LOWELL — The tucked-away kitchen in Sowy’s Bakery swelters on a recent Wednesday morning in late August. The warm air smells of birthday cake and roasted pork. Spanish pours into the room from a small TV atop wire shelving, and pots and pans clank loudly as they’re being washed.
Luis Miguel Santiago Rivera ties a paper towel around his head as a sort of sweatband. Little to no breeze wafts in through a side screen door.
“I feel like I’m back in Puerto Rico,” Luis says in Spanish with a smile. “It’s hot over there, too.”
The baker’s face creases with concentration as he dumps ingredients for a pastry filling into a commercial mixer. It whirs loudly when turned on. He then grabs a handful of flour and throws it onto an island table, spreading it with his hands to cover the surface.
As he has many times over the past few months at Sowy’s Bakery, Luis is working on a fresh batch of quesitos — cream cheese pastries that are popular in Puerto Rico.
Luis, 23, is a new baker at Sowy’s who is credited with single-handedly revitalizing the longtime Lowell staple. His pastries and desserts now line the inside of the bakery’s display case. There is the palmera, a glazed puff pastry with rainbow nonpareils, brazo gitano (which translates literally to gypsy’s arm), rolled sponge cakes topped with guava filling and coconut shavings, pan de queso y guayaba (cheese and guava bread), and more.
“I like what I do,” Luis said. “I feel good. I feel like this business will prosper and will rise little by little, in God’s favor.”
Earlier this year, Luis was still living in Ponce, a city in the southern part of the island. Work grew scarce and Luis made the difficult decision to move to Lowell after a friend opened up his home to him. He wanted better opportunities for himself and his 4-year-old daughter, Lisuannette, who stayed behind in Puerto Rico with her mother.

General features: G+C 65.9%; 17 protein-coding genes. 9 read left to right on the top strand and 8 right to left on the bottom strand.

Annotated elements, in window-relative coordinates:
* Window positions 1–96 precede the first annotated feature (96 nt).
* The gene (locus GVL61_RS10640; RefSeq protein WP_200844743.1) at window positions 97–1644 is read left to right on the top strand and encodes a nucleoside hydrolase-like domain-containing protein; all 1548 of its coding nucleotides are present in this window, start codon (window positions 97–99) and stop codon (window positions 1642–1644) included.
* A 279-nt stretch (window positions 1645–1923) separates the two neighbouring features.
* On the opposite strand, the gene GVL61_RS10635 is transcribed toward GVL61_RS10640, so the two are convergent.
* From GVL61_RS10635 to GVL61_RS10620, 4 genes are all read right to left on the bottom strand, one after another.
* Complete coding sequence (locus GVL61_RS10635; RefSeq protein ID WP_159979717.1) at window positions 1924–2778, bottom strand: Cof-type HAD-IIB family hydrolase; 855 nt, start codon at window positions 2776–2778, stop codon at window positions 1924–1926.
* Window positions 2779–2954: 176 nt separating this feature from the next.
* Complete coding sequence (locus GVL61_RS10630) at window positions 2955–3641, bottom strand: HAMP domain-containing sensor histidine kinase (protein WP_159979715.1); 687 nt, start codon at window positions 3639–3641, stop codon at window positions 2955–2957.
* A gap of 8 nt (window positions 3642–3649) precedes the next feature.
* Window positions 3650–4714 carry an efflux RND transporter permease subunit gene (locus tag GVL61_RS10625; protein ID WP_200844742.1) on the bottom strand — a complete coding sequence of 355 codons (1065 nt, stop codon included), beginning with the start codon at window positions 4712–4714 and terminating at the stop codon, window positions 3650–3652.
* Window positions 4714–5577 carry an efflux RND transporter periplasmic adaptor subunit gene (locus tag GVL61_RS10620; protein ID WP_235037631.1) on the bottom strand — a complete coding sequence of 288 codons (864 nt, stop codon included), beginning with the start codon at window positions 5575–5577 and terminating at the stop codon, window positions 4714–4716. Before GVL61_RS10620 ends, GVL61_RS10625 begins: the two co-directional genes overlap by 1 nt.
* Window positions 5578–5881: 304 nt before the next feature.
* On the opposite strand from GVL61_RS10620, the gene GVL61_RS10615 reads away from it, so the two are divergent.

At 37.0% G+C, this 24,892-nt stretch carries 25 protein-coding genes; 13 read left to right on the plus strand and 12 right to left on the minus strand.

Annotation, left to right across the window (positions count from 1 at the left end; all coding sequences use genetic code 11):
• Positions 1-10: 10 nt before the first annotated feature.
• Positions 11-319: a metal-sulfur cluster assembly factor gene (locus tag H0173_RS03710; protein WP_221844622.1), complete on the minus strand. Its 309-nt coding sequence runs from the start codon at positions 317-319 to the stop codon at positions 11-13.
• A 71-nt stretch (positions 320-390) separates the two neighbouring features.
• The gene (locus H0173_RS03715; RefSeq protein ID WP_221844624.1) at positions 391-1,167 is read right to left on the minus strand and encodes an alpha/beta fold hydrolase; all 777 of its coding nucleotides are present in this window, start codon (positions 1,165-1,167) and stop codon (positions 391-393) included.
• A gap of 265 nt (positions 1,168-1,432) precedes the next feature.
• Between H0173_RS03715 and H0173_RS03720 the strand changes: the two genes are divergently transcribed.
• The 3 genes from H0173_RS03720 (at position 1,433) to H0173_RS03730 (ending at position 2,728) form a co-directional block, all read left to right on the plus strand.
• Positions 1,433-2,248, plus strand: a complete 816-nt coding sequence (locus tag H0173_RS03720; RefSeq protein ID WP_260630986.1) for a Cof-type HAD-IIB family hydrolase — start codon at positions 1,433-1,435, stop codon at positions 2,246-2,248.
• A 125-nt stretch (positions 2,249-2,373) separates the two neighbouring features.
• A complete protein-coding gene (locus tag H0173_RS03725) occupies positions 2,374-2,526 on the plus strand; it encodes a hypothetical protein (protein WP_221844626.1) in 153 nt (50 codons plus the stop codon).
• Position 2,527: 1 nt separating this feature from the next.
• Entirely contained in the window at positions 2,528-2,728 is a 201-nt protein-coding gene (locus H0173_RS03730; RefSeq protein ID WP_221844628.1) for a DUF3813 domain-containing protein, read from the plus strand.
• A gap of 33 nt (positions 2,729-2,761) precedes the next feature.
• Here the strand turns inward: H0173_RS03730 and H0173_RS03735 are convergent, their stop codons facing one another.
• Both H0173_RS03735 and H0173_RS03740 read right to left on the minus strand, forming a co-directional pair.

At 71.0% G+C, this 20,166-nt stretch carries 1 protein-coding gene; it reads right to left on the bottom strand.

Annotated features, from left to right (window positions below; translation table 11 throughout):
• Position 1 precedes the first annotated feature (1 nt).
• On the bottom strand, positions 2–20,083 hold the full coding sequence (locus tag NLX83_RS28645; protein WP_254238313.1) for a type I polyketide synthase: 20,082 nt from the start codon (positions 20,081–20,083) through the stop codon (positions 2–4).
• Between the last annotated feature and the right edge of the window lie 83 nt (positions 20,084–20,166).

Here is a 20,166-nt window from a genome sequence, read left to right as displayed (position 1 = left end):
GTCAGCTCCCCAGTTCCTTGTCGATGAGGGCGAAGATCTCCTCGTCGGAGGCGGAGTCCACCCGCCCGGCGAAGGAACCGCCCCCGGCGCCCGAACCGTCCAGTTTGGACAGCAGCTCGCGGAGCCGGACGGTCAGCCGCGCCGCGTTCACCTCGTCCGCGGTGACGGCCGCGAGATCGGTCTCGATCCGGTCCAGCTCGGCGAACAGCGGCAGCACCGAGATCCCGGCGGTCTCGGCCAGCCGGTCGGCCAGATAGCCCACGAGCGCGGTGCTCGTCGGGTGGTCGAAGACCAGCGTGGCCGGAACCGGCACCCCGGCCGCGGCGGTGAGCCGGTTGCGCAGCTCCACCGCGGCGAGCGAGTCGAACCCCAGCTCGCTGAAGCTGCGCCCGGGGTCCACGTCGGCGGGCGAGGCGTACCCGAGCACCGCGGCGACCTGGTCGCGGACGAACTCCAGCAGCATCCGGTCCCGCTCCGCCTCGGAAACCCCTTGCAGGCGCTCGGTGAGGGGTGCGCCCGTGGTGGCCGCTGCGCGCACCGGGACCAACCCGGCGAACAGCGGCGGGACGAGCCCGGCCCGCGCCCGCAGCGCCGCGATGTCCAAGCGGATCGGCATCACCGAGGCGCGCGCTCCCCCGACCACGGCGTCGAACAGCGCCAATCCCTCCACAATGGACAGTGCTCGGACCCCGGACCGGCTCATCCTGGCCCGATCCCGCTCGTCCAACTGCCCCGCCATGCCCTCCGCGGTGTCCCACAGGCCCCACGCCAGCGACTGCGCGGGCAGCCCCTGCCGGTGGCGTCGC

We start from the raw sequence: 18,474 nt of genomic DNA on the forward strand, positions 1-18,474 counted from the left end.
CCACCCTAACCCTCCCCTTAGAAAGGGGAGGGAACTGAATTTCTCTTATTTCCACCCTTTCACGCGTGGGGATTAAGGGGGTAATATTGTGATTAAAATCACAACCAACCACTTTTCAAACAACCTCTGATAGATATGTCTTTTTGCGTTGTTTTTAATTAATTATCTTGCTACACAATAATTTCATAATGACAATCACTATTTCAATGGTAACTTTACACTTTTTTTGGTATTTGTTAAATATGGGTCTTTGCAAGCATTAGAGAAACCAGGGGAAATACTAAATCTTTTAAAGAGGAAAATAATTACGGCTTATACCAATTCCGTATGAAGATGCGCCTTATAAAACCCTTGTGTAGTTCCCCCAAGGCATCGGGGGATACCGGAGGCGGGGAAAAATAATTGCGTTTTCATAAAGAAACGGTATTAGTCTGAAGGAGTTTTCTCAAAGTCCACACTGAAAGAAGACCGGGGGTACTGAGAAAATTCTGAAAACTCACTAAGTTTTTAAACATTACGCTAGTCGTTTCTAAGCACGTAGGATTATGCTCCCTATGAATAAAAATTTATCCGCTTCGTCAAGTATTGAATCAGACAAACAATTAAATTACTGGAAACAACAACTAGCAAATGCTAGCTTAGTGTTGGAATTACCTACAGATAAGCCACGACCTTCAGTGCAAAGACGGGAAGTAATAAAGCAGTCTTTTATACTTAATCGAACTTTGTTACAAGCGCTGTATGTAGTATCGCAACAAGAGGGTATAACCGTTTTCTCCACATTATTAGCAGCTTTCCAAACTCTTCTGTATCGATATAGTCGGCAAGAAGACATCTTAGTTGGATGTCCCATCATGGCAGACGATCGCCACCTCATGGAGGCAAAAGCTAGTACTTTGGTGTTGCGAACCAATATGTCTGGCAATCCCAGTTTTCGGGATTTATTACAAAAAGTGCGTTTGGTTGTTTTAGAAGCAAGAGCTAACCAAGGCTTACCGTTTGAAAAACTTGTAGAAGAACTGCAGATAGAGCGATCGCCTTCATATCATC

After a short stint at Walmart, Luis decided to try to seek work at a bakery. He wanted to return to the art of pastries and breads, like the ones he made at various bakeries on the island.
Sowy’s Bakery at 474 Merrimack St. turned up in a Google search and owner Sol E. Ofarrill decided to hire the young baker after testing his skills.
Ofarrill, 67, said Luis has been un bendicion — a blessing.
“He’s taken a lot of work over for me. He’s a hard worker. He helps me with everything,” she said. “He does all the sweets. He’s done new sweets that we hadn’t offered before and people are happy in that sense.”
Last Thursday morning, Luis prepared doughnut dough in the bakery’s back kitchen. To refresh his memory, Luis examined closely one of his recipes which he keeps handwritten on worn pieces of notebook paper.
Customers filtered in and out for sandwiches and to fulfill their cravings. After eating lunch, Angelica Morales spotted the rows of glazed palmeras in the front display case.
The Lowell resident asked for one and wrapped it in a napkin so she can enjoy it right away.
“They remind me of the island,” Morales said in Spanish. “It pleases me that they have things we can’t find in supermarkets in Massachusetts. It’s great that they make all this, so you can keep a tiny piece of the island here.”
(This story originally appeared in The Lowell Sun)